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The BMW Oracle Racing America's Cup yacht USA-17 sailing off of Valencia, Spain in 2010. Photo by Pedro de Arechavaleta. Wikipedia
BMW Oracle Racing's USA-17, photographed  sailing off of Valencia, Spain in 2010, won the America's Cup competition that year. Photo by Pedro de Arechavaleta.

When Steve Jobs introduced the iPhone 4 this past June, it already was obsolete. It had been eclipsed by HTC’s EVO 4G, which runs on Sprint’s nascent 4G WiMAX network. EVO’s big leap forward centers on Sprint’s 4G network, which can deliver data such as Web pages, e-mail attachments, and music and video streams and downloads up to 10 times faster than 3G networks.

Apple’s iPhone was not the first cell phone with an integrated music player (the Samsung Uproar, 2000), nor the first with a touchscreen interface (LG Prada, 2007). And phones with touchscreens had been available for nearly a decade. The iPhone wasn’t even the first on which a user could download and install mini applications (the Palm OS–powered Handspring Treo 180, 2002). So what was so special about it?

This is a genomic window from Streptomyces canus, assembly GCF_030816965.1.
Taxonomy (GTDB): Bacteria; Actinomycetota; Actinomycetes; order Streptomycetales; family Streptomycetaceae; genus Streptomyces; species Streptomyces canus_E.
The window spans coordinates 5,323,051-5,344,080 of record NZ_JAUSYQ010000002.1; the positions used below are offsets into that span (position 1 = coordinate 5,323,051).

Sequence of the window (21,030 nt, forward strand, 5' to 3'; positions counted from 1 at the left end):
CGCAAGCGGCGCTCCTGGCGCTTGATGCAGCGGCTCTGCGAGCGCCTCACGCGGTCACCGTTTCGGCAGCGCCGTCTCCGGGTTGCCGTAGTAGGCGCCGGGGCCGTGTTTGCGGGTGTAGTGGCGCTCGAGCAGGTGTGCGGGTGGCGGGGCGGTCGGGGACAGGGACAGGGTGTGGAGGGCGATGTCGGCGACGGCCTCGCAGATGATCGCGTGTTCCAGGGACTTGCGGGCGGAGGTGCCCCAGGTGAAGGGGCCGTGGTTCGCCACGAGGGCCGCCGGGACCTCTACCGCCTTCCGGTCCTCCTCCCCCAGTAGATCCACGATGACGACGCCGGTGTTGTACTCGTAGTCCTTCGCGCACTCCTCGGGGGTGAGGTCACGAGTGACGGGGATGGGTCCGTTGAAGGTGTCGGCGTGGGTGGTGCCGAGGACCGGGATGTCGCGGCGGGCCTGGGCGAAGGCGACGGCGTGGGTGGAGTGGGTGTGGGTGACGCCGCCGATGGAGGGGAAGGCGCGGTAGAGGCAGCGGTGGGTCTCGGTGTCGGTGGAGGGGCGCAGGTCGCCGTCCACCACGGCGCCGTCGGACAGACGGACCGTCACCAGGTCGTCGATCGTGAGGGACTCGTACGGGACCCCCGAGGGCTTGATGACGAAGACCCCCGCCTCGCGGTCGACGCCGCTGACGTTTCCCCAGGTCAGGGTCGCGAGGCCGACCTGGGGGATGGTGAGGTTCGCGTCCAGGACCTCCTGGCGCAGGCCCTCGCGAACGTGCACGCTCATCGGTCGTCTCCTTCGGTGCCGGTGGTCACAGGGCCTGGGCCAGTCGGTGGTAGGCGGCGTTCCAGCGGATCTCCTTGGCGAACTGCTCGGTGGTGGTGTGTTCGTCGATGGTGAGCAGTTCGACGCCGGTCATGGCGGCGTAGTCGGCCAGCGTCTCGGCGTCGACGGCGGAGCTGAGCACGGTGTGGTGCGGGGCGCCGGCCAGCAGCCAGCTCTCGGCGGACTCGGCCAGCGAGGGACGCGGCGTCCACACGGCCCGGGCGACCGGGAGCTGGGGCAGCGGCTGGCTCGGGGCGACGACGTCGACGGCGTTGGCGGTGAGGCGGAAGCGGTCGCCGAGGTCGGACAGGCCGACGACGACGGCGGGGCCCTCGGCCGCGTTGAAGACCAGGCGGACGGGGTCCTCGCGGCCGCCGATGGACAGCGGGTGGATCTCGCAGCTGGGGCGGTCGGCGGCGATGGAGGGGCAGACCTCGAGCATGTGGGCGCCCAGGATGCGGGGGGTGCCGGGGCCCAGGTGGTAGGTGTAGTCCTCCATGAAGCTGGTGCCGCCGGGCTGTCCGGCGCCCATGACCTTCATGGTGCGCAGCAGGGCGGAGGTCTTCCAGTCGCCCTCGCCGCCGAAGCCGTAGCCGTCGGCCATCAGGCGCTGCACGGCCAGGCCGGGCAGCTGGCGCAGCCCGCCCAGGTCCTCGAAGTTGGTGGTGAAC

Suddenly, a four-inch-thick “flat-screen” LCD or plasma HDTV is considered fat. In the last year or so, nearly every HDTV manufacturer has introduced a “slim” model, usually around an inch and a half thick or thinner.

It seems downright absurd to describe a four-inch-thick TV as obese and déclassé. Less than a decade ago, the dominant big-screen TVs were refrigerator-sized 20-plus-inch-deep rear projection models.

Consider the perfection that is a book. It is a product virtually unchanged for more than 600 years: completely random access and searchable; a universal and open format; not copy-protected; forward and backward compatible. It doesn’t have any special storage requirements. It can be bought, leased, or loaned in person or online. It never runs out of power.

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